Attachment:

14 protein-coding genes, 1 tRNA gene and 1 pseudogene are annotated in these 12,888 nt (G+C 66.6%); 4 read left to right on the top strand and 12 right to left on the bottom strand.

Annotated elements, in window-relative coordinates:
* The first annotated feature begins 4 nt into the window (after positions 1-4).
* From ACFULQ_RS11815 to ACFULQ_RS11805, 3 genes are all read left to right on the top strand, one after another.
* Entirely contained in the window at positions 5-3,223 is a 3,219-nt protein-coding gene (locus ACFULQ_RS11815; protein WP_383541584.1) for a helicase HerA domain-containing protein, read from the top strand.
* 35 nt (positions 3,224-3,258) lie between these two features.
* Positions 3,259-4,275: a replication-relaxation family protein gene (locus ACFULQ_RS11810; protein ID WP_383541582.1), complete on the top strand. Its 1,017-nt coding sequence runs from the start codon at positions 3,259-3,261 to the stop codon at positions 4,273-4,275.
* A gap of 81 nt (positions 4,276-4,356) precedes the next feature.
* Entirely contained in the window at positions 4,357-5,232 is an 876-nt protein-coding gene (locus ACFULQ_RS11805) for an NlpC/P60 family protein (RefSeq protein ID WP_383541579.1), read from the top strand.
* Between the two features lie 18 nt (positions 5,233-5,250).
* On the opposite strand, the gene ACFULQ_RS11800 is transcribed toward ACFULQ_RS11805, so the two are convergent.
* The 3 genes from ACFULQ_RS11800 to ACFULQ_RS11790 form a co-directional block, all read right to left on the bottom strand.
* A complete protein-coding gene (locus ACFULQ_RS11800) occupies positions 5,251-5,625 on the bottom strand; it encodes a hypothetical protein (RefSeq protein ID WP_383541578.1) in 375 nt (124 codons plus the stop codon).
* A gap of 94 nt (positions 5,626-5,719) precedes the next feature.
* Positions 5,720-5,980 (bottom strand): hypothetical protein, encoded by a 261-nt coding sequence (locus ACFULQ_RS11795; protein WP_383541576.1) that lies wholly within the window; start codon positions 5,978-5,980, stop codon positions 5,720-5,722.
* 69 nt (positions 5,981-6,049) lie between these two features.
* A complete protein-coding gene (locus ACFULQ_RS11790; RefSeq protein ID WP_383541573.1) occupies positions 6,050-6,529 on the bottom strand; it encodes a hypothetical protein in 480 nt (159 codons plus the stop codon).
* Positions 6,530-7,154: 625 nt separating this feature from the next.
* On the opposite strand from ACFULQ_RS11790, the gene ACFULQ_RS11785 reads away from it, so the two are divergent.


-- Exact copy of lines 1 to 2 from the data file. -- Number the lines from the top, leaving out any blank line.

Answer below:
14 protein-coding genes, 1 tRNA gene and 1 pseudogene are annotated in these 12,888 nt (G+C 66.6%); 4 read left to right on the top strand and 12 right to left on the bottom strand.

Annotated elements, in window-relative coordinates: